Smooth pursuit may also be an early disease marker. A study in 20 patients with clinically isolated syndrome (CIS) and in 40 patients with early MS patients showed that smooth pursuit integrity is already substantially affected in both conditions. The authors concluded that low pursuit gain and increased saccadic amplitudes may be markers of disseminated pathology in CIS and in MS20.

In addition, there is a diagnostic and prognostic potential of eye tracking to assess cognitive function and disease severity in MS2,3. 


  1. Frohman EM, Frohman TC, Zee DS, McColl R, Galetta S. The neuro-ophthalmology of multiple sclerosis. Lancet Neurol. 2005;4(2):111-121.

  2. Dhanapalaratnam R, Markoulli M, Krishnan AV. Disorders of vision in multiple sclerosis. Clin Exp Optom. 2022;105(1):3-12.

  3. Sheehy CK, Beaudry-Richard A, Bensinger E, Theis J, Green AJ. Methods to Assess Ocular Motor Dysfunction in Multiple Sclerosis. J Neuroophthalmol. 2018;38(4):488-493.

  4. Cox TA, Thompson HS, Corbett JJ. Relative afferent pupillary defects in optic neuritis. Am J Ophthalmol. 1981;92(5):685-690.

  5. Niestroy A, Rucker JC, Leigh RJ. Neuro-ophthalmologic aspects of multiple sclerosis: Using eye movements as a clinical and experimental tool. Clin Ophthalmol. 2007;1(3):267-272.

  6. De Santi L, Lanzafame P, Spanò B, et al. Pursuit ocular movements in multiple sclerosis: a video-based eye-tracking study. Neurol Sci. 2011;32(1):67-71. doi: 10.1007/s10072-010-0395-1

  7. Dillenseger A, Weidemann ML, Trentzsch K, et al. Digital Biomarkers in Multiple Sclerosis. Brain Sci. 2021;11(11):1519. doi:10.3390/brainsci11111519

  8. Nerrant E, Tilikete C. Ocular Motor Manifestations of Multiple Sclerosis. J Neuroophthalmol. 2017;37(3):332-340. doi:10.1097/WNO.0000000000000507
  9. Tao L, Wang Q, Liu D, Wang J, Zhu Z, Feng L. Eye tracking metrics to screen and assess cognitive impairment in patients with neurological disorders. Neurol Sci Off J Ital Neurol Soc Ital Soc Clin Neurophysiol. 2020;41(7):1697-1704. doi:10.1007/s10072-020-04310-y

  10. Gil-Casas A, Piñero DP, Molina-Martin A. Binocular, Accommodative and Oculomotor Alterations In Multiple Sclerosis: A Review. Semin Ophthalmol. 2020;35(2):103-115. doi:10.1080/08820538.2020.1744671

  11. Finke C, Pech LM, Sömmer C, et al. Dynamics of saccade parameters in multiple sclerosis patients with fatigue. J Neurol. 2012;259(12):2656-2663. doi:10.1007/s00415-012-6565-8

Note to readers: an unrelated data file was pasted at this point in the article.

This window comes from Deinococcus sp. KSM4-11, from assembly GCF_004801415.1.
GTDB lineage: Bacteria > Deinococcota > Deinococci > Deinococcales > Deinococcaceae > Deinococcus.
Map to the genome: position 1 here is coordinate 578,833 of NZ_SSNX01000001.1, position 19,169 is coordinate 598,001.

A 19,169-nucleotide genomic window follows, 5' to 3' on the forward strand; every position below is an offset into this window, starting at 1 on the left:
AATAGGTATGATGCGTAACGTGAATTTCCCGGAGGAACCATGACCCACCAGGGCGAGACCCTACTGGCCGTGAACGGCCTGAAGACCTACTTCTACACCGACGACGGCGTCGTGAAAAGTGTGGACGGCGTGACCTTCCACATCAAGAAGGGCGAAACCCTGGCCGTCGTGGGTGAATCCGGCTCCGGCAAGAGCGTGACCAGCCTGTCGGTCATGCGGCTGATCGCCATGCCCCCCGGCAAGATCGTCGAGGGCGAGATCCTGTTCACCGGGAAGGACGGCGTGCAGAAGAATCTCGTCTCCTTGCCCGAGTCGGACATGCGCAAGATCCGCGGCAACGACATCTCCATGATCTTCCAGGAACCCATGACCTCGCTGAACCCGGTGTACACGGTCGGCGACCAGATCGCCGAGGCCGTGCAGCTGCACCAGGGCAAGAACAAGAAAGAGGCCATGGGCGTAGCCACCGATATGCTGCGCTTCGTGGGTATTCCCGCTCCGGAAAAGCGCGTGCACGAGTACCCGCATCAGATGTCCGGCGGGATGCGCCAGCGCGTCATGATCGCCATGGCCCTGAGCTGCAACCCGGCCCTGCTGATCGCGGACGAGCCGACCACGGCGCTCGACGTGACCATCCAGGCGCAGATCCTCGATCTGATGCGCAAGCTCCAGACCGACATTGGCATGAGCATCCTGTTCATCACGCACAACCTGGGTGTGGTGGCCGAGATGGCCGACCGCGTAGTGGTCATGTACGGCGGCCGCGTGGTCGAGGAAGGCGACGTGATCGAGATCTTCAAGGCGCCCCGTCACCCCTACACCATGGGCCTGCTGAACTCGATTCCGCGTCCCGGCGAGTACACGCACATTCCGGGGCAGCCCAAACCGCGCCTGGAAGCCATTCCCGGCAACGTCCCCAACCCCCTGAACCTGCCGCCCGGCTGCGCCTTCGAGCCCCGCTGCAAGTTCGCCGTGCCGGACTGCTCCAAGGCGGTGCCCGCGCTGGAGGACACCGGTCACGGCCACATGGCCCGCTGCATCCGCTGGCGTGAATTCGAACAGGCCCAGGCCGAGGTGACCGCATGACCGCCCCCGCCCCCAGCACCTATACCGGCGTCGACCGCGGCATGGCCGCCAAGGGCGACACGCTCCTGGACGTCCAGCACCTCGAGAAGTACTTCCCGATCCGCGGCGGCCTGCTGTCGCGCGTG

12. Fiester P, Baig SA, Patel J, Rao D. An Anatomic, Imaging, and Clinical Review of the Medial Longitudinal Fasciculus. J Clin Imaging Sci. 2020;10:83. doi:10.25259/JCIS_49_2020

  13. Serra A, Chisari CG, Matta M. Eye Movement Abnormalities in Multiple Sclerosis: Pathogenesis, Modeling, and Treatment. Front Neurol. 2018;9:31.

  14. Sheehy CK, Beaudry-Richard A, Bensinger E, Theis J, Green AJ. Methods to Assess Ocular Motor Dysfunction in Multiple Sclerosis. J Neuro-Ophthalmol Off J North Am Neuro-Ophthalmol Soc. 2018;38(4):488-493. doi:10.1097/WNO.0000000000000734

  15. Polet K, Hesse S, Cohen M, et al. Video-oculography in multiple sclerosis: Links between oculomotor disorders and brain magnetic resonance imaging (MRI). Mult Scler Relat Disord.

  16. Downey DL, Stahl JS, Bhidayasiri R, et al. Saccadic and vestibular abnormalities in multiple sclerosis: sensitive clinical signs of brainstem and cerebellar involvement. Ann N Y Acad Sci.
    2002;956:438-440. doi:10.1111/j.1749-6632.2002.tb02849.x

  17. Serra A, Derwenskus J, Downey DL, Leigh RJ. Role of eye movement examination and subjective visual vertical in clinical evaluation of multiple sclerosis. J Neurol. 2003;250(5):569-575.

  18. Derwenskus J, Rucker JC, Serra A, et al. Abnormal eye movements predict disability in MS: two-year follow-up. Ann N Y Acad Sci. 2005;1039:521-523. doi:10.1196/annals.1325.058

  19. Grove CR, Wagner A, Yang VB, Loyd BJ, Dibble LE, Schubert MC. Greater Disability Is Associated with Worse Vestibular and Compensatory Oculomotor Functions in People Living with
    Multiple Sclerosis. Brain Sci. 2022;12(11):1519. doi:10.3390/brainsci12111519

  20. Lizak N, Clough M, Millist L, Kalincik T, White OB, Fielding J. Impairment of Smooth Pursuit as a Marker of Early Multiple Sclerosis. Front Neurol. 2016;7:206. doi:10.3389/fneur.2016.00206



Interested? Read more!

The American Academy of Ophthalmology maintains an EyeWiki written by physicians and surgeons.

Read their literature review regarding Multiple Sclerosis here.